In the second article, Gobby provides a description of the transformation in government advanced liberalism, by shedding light upon the Independent Public Schools government program in Western Australia. Gobby argues that while the IPS has provided increased empowerment for school principals, this has come at the cost of diminishing central administrative and human resources.

The third article by Hemmings, Hill and Sharp present comparative examples from the UK and Australia, on the challenges of professional learning and development among early career researchers in the less research intensive universities. The authors claim that neophyte researchers have varying needs and experiences, and the authors provide seven key suggestions for implementing strategies to ease the transition into independent research careers.

The fourth article by Hennessey and Dionigi examines primary teachers' understanding of cooperative learning, demonstrating that the level of teachers' knowledge inhibited their ability to implement cooperative learning in the classroom. In the fifth article by Kaniuka, Vitale and Romance we turn our gaze to educational leadership and school reform. The authors provide critique on the evaluative research design of randomised field trials (RFT) that is generally intended to influence educational decision makers. The authors argue that as an alternative, a multiple baseline design logic could generate real-world research settings which would be available to school staff in evaluating school based research.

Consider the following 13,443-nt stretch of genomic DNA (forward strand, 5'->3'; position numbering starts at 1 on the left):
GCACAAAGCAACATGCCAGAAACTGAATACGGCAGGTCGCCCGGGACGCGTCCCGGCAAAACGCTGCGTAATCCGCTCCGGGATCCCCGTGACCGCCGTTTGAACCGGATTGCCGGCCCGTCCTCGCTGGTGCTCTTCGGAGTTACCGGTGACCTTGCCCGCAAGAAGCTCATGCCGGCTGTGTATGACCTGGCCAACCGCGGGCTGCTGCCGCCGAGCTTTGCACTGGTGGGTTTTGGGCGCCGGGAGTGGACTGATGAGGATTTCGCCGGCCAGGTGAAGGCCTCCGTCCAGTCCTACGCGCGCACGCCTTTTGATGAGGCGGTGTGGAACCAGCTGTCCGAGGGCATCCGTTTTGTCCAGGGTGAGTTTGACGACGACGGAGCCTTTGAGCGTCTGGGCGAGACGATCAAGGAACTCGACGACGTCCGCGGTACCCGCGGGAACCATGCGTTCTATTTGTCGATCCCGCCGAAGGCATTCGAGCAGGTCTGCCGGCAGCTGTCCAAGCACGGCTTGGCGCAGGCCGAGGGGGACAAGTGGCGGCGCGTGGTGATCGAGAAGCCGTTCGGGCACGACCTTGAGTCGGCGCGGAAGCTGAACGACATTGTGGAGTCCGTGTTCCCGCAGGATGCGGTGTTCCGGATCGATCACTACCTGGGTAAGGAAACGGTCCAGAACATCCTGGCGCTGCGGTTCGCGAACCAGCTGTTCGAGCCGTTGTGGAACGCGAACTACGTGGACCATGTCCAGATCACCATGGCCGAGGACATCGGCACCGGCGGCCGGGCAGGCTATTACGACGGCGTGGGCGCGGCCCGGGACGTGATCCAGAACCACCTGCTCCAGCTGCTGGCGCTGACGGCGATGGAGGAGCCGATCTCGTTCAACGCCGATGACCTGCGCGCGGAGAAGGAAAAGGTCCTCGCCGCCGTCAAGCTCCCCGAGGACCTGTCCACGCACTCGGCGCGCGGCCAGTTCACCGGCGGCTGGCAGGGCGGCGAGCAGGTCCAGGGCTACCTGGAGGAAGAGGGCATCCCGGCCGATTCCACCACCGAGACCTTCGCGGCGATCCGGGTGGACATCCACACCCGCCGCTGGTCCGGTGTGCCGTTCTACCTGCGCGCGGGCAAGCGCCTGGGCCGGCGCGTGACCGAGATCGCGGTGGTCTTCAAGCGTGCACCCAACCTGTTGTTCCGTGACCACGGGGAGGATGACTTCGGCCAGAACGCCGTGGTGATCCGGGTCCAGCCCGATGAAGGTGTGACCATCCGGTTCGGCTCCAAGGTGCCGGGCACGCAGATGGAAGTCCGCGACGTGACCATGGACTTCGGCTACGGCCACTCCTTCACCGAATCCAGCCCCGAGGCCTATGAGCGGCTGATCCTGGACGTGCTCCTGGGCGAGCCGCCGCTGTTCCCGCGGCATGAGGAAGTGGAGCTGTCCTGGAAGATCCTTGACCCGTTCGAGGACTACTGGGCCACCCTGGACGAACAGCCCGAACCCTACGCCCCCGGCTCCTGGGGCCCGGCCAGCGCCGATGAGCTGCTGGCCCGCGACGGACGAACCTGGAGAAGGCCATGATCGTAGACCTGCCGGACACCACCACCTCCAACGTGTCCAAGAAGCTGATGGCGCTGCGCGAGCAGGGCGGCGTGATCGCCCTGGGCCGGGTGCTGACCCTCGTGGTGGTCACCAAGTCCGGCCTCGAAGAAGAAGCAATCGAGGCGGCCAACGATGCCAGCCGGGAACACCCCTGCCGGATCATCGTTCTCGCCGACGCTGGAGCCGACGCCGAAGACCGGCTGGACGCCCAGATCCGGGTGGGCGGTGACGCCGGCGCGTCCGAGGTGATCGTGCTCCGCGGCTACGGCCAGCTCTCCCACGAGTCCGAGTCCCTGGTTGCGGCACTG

In the sixth article Warner and Picard address the challenges facing Academic Language and Learning (ALL) academics working with students who have English as an additional language in higher education. The authors provide examples on how ALL academics provide a complementary role that articulates generic and disciplinary knowledge and comprehensively integrate international students in university learning and curriculum.

The seventh article by Xia, Fielder and Siragusa examines evaluation of curriculum delivery in an online learning forum among university science students. The study provides evidence of a positive correlation between active online engagement and learning achievement.

We hope that the seven articles presented in this issue will provide further debate on our current progression towards meeting the challenges of change and development in the twenty first century.


Bradley, D. (Chair) (2008). Review of Australian Higher Education Report. Canberra: Department of Industry, Innovation, Climate Change, Science, Research and Tertiary Education. http://www.innovation.gov.au/HigherEducation/ResourcesAndPublications/ReviewOfAustralianHigherEducation/Pages/ReviewOfAustralianHigherEducationReport.aspx

MCEETYA (2008). Melbourne declaration on educational goals for young Australians. Canberra: MCEETYA. http://www.mceecdya.edu.au/verve/_resources/National_Declaration_on_the_Educational_Goals_for_Young_Australians.pdf

Commonwealth of Australia (2000). Teachers for the 21st century: Making the difference. Canberra: Department of Education, Training and Youth Affairs.

Centre for Educational research and Innovation (2008). Trends shaping education 2008. OECD. http://books.google.com.au/books?id=LkV2u8A8IV8C

Millwater, J. & Beutel, D. A. (Eds.) (2009). Stepping out into the real world of education. Sydney: Pearson Australia.

Anne Power
Associate Editor

Meeri Hellstén
Editor in Chief

Please cite as: Power, A. & Hellstén, M. (2013). Editorial 23(1). Issues In Educational Research, 23(1), ii-iv. http://www.iier.org.au/iier23/editorial23-1.html